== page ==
WASHINGTON/HANOI (Reuters) – Vietnamese airlines will be able to fly to the United States and codeshare with American carriers after the U.S. Federal Aviation Administration declared the Southeast Asian country complies with international safety standards.
The U.S. aviation safety agency said in a statement late on Thursday that it was awarding Vietnam a “Category 1” rating, two weeks after Reuters reported the decision was expected.
“It’s recognition by a very developed aviation authority which requires a very high standard of safety and security,” Vietnamese Deputy Transportation Minister Nguyen Ngoc Dong told Reuters on Friday.
There are currently no non-stop flights between Vietnam and the United States, despite a large market catering to tourism and visits by friends and relatives. Vietnam Airlines JSC and Bamboo Airways have both expressed the desire to fly to the United States.
Bamboo Airways Chairman Trinh Van Quyet said Bamboo was considering destinations such as Seattle, Los Angeles and San Francisco, with the first route to open in late 2020 or early 2021. His airline has ordered 20 Boeing Co 787s for long-haul flights.
CAPA Centre for Aviation Chief Analyst Brendan Sobie said the FAA rating was important for Vietnam symbolically and politically.
But he said Vietnamese airlines could struggle to make U.S. flights profitable because of the lack of demand from high-paying business travelers.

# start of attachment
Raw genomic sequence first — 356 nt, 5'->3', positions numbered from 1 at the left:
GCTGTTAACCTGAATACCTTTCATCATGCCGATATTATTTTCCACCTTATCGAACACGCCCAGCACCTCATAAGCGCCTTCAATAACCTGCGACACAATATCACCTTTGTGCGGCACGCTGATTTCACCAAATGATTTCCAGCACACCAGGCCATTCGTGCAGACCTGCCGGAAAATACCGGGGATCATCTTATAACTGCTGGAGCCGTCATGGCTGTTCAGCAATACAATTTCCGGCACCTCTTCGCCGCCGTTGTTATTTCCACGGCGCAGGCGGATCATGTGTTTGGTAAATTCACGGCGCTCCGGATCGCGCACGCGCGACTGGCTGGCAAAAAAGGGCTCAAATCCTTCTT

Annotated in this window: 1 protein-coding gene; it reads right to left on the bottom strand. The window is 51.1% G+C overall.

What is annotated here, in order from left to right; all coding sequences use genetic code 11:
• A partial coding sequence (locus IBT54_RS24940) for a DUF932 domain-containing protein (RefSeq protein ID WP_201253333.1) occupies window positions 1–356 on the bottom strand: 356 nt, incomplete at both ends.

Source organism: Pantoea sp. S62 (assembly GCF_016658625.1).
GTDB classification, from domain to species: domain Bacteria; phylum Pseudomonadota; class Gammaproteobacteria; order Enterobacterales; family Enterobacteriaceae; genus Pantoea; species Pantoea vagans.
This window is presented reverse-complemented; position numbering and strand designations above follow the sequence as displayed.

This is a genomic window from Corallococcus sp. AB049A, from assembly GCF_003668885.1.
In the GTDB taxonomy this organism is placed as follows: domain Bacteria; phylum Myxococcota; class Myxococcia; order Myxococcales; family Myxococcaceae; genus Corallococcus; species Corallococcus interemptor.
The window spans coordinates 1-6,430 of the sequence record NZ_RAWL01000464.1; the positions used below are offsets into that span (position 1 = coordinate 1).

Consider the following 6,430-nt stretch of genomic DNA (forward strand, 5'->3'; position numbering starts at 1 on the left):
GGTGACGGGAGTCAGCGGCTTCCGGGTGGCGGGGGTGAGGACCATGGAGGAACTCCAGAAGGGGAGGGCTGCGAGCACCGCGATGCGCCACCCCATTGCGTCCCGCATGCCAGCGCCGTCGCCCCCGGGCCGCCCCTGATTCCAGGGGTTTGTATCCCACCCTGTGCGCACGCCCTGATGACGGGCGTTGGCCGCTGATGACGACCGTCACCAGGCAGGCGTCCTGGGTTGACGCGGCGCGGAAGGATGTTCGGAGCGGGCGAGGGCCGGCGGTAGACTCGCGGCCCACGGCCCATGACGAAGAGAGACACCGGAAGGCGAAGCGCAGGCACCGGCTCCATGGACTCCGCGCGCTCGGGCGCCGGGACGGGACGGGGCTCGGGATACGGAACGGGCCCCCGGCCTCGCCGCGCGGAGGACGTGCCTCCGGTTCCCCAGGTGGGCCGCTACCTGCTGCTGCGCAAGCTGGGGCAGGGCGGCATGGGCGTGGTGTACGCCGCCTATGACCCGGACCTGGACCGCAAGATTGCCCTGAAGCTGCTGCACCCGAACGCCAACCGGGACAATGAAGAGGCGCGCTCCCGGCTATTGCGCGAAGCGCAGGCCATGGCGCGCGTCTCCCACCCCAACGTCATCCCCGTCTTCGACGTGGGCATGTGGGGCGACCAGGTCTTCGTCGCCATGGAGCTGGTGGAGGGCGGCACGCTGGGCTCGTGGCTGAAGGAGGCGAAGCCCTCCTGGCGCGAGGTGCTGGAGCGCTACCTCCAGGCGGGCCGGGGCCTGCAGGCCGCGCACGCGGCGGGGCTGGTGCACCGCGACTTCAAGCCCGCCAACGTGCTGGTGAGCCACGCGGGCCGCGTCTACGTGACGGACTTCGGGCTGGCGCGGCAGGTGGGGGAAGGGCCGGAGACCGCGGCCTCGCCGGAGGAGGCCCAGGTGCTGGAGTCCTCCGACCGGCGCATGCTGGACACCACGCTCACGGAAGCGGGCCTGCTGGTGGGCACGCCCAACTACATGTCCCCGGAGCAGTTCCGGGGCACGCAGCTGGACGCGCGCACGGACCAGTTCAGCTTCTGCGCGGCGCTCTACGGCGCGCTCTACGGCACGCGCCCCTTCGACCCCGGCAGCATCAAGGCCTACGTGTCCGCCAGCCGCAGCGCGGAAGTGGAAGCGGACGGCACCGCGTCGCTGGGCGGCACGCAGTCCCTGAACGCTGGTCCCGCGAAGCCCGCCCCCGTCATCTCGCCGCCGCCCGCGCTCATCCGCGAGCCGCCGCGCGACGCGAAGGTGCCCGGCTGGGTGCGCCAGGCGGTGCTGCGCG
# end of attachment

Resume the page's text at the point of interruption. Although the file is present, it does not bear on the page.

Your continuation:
Vietnam Airlines CEO Duong Tri Thanh told Reuters last year that airline could open routes to the United States despite such commercial limitations, due to a government mandate to help grow the economy.
The airline did not respond immediately to a request for comment on Friday.
The FAA last year sent a team to Vietnam to conduct a safety assessment.
Vietnam’s rapidly growing aviation market saw traffic increase 16 percent on average each year from 2010 to 2017, government data shows.
Its airlines, which also include budget carriers VietJet Aviation JSC and Jetstar Pacific, are major customers of Boeing and Airbus SE.
Reporting by David Shepardson in Washington and Mai Nguyen in Hanoi; additional reporting by Khanh Vu in Hanoi and Jamie Freed in Singapore; Editing by Christopher Cushing and Stephen Coates
Our Standards:The Thomson Reuters Trust Principles.